Top 13 Halloween Songs That Rock
Forget 'Monster Mash,' the 'Addams Family' theme song and Michael Jackson's 'Thriller' — when you're putting together your Halloween party mix or homemade haunted house soundtrack, you want some songs that really rock. Ozzy Osbourne and Rob Zombie are obvious choices, but dig a little deeper and you'll find some killer cuts from artists like Wednesday 13 and the 69 Eyes that will make your mix hotter than a scorching summer afternoon in hell. We've compiled 13 — yes, that's a Lucky 13! — of the spookiest, freakiest and fiercest hard rock 'n' roll tracks of all time to put on our following list of Halloween Songs That Rock:
This relentlessly grinding instrumental track off 'Awake' features dialogue sampled from 'Mysterious Forces Beyond,' a short-lived '90s TV show that delved into phenomena like psychic powers, near-death experiences -- and, of course, blood-sucking immortal beings. "Few creatures of the night have captured our imagination like vampires," intones a deep voice over creepy, delay-laden sound effects. 'Vampires' certainly captured the imagination of music lovers -- it snagged Godsmack a Best Rock Instrumental Performance Grammy nomination in 2001.
A Halloween party simply isn't a Halloween party without a little shot of skeletal rock from horror punk legends the Misfits. One of the first tracks to feature then 16-year-old Misfits guitarist Doyle Wolfgang von Frankenstein (how's that for a name?), 'Halloween' was released as a seven-inch single in 1981 and later surfaced on their '3 Hits From Hell' (another great name) EP. "Dead cats hanging from poles / Little dead are out in groves / I remember Halloween," Glenn Danzig enchants. Really, does nostalgia ever get better than that?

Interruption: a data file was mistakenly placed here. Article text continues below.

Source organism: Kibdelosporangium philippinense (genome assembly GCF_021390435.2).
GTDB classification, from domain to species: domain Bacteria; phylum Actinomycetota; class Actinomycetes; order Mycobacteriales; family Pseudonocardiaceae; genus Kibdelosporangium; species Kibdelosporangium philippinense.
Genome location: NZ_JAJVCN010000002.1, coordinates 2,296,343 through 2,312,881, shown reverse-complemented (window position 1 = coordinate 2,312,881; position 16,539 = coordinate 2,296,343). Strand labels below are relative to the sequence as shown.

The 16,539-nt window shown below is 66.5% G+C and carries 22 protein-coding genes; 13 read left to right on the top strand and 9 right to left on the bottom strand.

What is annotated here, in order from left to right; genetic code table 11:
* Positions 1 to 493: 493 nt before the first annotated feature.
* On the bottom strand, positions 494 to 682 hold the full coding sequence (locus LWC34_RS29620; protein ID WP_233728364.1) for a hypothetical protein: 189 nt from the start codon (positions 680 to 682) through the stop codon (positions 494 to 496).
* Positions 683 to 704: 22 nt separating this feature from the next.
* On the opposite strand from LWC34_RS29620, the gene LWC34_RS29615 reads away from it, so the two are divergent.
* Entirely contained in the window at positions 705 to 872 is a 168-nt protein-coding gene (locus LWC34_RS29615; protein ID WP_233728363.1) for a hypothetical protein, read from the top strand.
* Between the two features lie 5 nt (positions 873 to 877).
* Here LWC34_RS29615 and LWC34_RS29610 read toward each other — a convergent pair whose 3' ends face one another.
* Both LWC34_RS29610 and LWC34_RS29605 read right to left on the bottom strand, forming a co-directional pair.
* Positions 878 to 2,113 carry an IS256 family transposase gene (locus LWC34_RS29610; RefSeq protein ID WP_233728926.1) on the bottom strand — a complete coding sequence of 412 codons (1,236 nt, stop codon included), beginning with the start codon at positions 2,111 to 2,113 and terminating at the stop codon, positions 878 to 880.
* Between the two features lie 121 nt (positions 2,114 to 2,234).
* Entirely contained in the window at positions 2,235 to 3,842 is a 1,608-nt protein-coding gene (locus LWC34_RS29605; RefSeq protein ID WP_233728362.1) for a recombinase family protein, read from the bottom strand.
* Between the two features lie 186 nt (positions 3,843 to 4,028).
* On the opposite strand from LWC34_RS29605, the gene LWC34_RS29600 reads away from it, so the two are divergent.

Nine Inch Nails set the table for the industrial revolution of the '90s with their breakthrough album 'Pretty Hate Machine,' and the post-punk paranoia of uber-influential British act Joy Division played no small part in inspiring NIN's epically dark sound. Trent Reznor returned the favor with this haunting cover of 'Lost Souls' for the 1994 soundtrack to the movie 'The Crow.' Joy Division released the original tune, a poetic treatise on schizophrenia, after singer Ian Curtis took his own life in 1980.
It's not the theme song to the '80s cult teen vampire movie of the same name, but this 2005 tune by the Finnish gothic rockers certainly is an ode to it. The video, which was directed by Bam Margera of MTV's 'Jackass' fame, has the same Hollywood backdrop as the movie, a gang of motorcycle-riding night creatures and several scenes lifted directly from the flick: vampires drinking blood from ornate wine jugs, hanging from a bridge as a train rolls by and -- of course -- eating Chinese takeout that turns into a box of creepy, crawly maggots. It was one cameo from the Two Coreys away from being the long lost 'Lost Boys II."
'I Walked With a Zombie'
Best known for his role fronting the horror punk supergroup Murderdolls (which features Slipknot drummer Joey Jordison), Wednesday 13 -- there's that number again! -- has had a long and bloody fruitful solo career. 'I Walked With a Zombie' is off his first solo album, 2005's 'Transylvania 90210: Songs of Death, Dying, and the Dead.' Its title comes straight from the campy 1943 zombie flick of the same name. The tune's awesome video shows band members edited into another zombie classic: 'Night of the Living Dead.'
Rob Zombie is like the walking, talking personification of Halloween with dreads, and his output over the years proves it: the metal circus of mayhem known as White Zombie, his freakish solo career and his string of horror movies that has included 'House of 1000 Corpses,' 'The Devils Rejects' and his re-imagining of the 1978 classic flick 'Halloween.' 'Dragula' -- the first single off his debut solo album, 1998's 'Hellbilly Deluxe' -- is based on the drag racer "DRAG-U-LA" featured in the sitcom 'The Munsters.'